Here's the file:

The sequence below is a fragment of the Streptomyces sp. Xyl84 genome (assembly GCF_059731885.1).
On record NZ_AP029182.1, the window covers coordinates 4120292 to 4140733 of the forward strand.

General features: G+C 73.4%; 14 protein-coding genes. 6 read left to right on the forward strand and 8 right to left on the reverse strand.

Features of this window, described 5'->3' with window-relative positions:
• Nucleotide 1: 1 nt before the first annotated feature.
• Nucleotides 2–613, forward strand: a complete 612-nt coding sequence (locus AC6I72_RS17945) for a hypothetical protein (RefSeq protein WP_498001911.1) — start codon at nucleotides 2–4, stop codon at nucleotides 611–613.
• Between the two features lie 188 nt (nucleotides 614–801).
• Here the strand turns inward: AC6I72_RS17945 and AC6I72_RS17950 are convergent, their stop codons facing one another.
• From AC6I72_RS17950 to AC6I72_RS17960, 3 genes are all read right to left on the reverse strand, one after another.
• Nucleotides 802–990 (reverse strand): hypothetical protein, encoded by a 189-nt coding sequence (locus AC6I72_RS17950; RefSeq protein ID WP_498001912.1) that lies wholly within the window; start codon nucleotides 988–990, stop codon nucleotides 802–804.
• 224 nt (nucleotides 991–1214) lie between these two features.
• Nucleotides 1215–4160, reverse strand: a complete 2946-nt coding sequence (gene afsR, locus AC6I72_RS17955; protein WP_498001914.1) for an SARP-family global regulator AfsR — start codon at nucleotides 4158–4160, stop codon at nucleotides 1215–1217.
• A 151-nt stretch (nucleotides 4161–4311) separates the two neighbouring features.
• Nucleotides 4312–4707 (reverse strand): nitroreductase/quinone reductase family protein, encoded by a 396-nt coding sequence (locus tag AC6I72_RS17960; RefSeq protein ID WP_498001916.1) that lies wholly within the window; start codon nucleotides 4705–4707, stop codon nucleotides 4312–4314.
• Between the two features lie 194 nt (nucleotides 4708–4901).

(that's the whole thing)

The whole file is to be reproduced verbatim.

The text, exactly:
The sequence below is a fragment of the Streptomyces sp. Xyl84 genome (assembly GCF_059731885.1).
On record NZ_AP029182.1, the window covers coordinates 4120292 to 4140733 of the forward strand.

General features: G+C 73.4%; 14 protein-coding genes. 6 read left to right on the forward strand and 8 right to left on the reverse strand.

Features of this window, described 5'->3' with window-relative positions:
• Nucleotide 1: 1 nt before the first annotated feature.
• Nucleotides 2–613, forward strand: a complete 612-nt coding sequence (locus AC6I72_RS17945) for a hypothetical protein (RefSeq protein WP_498001911.1) — start codon at nucleotides 2–4, stop codon at nucleotides 611–613.
• Between the two features lie 188 nt (nucleotides 614–801).
• Here the strand turns inward: AC6I72_RS17945 and AC6I72_RS17950 are convergent, their stop codons facing one another.
• From AC6I72_RS17950 to AC6I72_RS17960, 3 genes are all read right to left on the reverse strand, one after another.
• Nucleotides 802–990 (reverse strand): hypothetical protein, encoded by a 189-nt coding sequence (locus AC6I72_RS17950; RefSeq protein ID WP_498001912.1) that lies wholly within the window; start codon nucleotides 988–990, stop codon nucleotides 802–804.
• 224 nt (nucleotides 991–1214) lie between these two features.
• Nucleotides 1215–4160, reverse strand: a complete 2946-nt coding sequence (gene afsR, locus AC6I72_RS17955; protein WP_498001914.1) for an SARP-family global regulator AfsR — start codon at nucleotides 4158–4160, stop codon at nucleotides 1215–1217.
• A 151-nt stretch (nucleotides 4161–4311) separates the two neighbouring features.
• Nucleotides 4312–4707 (reverse strand): nitroreductase/quinone reductase family protein, encoded by a 396-nt coding sequence (locus tag AC6I72_RS17960; RefSeq protein ID WP_498001916.1) that lies wholly within the window; start codon nucleotides 4705–4707, stop codon nucleotides 4312–4314.
• Between the two features lie 194 nt (nucleotides 4708–4901).